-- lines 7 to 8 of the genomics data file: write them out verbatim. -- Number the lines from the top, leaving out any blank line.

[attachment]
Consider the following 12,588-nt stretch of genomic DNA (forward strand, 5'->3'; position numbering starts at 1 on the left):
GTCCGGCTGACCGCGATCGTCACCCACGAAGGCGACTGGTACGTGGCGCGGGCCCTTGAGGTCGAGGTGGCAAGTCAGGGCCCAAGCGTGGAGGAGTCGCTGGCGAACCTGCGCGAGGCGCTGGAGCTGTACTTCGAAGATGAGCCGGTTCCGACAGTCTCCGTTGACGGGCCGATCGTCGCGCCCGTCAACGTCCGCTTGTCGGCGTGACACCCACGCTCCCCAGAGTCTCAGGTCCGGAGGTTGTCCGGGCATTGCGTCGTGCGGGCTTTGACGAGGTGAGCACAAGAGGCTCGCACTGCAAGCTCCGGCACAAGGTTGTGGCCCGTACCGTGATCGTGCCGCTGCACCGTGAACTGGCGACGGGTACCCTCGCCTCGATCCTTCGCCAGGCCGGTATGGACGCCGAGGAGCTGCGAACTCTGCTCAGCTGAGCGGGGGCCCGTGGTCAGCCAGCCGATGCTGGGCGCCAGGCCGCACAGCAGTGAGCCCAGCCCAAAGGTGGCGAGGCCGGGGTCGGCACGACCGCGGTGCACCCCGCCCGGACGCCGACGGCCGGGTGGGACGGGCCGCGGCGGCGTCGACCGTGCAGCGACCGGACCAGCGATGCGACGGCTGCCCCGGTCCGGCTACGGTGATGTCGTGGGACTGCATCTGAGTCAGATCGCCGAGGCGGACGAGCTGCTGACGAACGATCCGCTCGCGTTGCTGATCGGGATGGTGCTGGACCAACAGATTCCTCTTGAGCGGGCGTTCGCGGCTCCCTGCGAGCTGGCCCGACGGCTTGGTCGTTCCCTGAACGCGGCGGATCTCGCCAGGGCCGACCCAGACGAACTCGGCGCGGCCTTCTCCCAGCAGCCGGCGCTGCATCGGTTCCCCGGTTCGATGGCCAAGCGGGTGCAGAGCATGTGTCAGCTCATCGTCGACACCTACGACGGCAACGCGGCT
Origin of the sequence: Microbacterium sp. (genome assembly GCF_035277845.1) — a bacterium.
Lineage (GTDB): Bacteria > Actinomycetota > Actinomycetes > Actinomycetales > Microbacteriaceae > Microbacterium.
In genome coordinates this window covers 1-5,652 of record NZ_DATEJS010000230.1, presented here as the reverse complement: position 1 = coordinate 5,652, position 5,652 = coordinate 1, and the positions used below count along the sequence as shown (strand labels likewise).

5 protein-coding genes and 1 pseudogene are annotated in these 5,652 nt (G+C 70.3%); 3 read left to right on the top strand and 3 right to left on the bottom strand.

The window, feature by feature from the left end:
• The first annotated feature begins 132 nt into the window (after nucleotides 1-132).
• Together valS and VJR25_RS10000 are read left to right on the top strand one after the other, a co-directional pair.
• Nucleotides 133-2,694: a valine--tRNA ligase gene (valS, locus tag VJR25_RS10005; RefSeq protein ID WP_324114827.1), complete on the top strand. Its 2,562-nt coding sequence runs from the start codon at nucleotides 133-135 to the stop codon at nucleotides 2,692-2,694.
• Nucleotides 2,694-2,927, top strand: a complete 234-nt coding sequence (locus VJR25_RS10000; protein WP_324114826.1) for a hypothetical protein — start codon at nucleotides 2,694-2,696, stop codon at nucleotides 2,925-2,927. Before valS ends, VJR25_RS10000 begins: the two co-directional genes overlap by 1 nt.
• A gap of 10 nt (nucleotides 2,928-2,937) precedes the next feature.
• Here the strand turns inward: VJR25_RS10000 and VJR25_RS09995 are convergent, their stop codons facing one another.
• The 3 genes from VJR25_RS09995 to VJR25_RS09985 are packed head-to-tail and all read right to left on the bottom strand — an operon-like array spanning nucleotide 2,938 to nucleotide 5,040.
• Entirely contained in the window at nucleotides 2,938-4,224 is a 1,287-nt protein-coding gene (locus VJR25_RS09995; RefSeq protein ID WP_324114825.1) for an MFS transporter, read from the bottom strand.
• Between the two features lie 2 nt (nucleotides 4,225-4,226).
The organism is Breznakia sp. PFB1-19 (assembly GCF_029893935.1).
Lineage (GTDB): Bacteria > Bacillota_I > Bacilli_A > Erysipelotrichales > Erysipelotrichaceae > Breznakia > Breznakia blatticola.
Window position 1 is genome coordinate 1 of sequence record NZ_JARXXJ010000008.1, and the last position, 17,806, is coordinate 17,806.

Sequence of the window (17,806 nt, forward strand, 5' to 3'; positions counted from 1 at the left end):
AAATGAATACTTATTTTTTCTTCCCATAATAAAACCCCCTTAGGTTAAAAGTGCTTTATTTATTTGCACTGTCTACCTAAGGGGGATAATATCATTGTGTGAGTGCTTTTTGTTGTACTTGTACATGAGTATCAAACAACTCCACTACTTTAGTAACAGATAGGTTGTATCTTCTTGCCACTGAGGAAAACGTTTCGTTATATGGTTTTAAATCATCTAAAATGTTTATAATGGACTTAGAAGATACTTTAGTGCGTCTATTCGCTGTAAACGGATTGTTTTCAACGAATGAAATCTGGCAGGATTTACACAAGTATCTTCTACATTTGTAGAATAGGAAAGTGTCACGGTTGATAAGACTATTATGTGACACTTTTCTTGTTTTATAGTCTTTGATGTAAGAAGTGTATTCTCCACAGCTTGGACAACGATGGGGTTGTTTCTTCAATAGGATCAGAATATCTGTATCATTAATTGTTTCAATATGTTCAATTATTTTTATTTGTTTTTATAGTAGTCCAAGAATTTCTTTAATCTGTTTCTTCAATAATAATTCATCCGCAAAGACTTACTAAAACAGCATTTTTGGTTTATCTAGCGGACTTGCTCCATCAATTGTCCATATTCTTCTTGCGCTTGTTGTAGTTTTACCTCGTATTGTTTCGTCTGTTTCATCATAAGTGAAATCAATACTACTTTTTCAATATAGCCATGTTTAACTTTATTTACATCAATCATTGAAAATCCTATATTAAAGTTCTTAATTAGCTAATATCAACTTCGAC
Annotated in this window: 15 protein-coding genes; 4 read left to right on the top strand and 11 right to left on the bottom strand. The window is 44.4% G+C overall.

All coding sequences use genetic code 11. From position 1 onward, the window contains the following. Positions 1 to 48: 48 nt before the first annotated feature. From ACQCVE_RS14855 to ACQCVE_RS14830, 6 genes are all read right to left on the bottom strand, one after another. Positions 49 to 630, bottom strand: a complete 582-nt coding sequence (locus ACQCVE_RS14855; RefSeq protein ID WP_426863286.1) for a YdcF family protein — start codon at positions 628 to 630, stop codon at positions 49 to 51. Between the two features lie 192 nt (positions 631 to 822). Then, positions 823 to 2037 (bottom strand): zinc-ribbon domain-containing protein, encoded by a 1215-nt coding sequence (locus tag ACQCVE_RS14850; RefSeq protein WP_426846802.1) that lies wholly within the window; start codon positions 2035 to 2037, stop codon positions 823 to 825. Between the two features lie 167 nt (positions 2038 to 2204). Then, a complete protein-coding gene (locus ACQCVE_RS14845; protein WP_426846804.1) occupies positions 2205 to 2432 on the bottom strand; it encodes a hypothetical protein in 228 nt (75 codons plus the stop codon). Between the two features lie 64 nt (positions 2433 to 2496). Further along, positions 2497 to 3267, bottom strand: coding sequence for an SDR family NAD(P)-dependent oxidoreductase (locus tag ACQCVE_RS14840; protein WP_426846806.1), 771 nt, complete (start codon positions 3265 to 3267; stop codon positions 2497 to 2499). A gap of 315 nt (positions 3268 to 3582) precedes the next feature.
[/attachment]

The window, feature by feature from the left end:
• The first annotated feature begins 132 nt into the window (after nucleotides 1-132).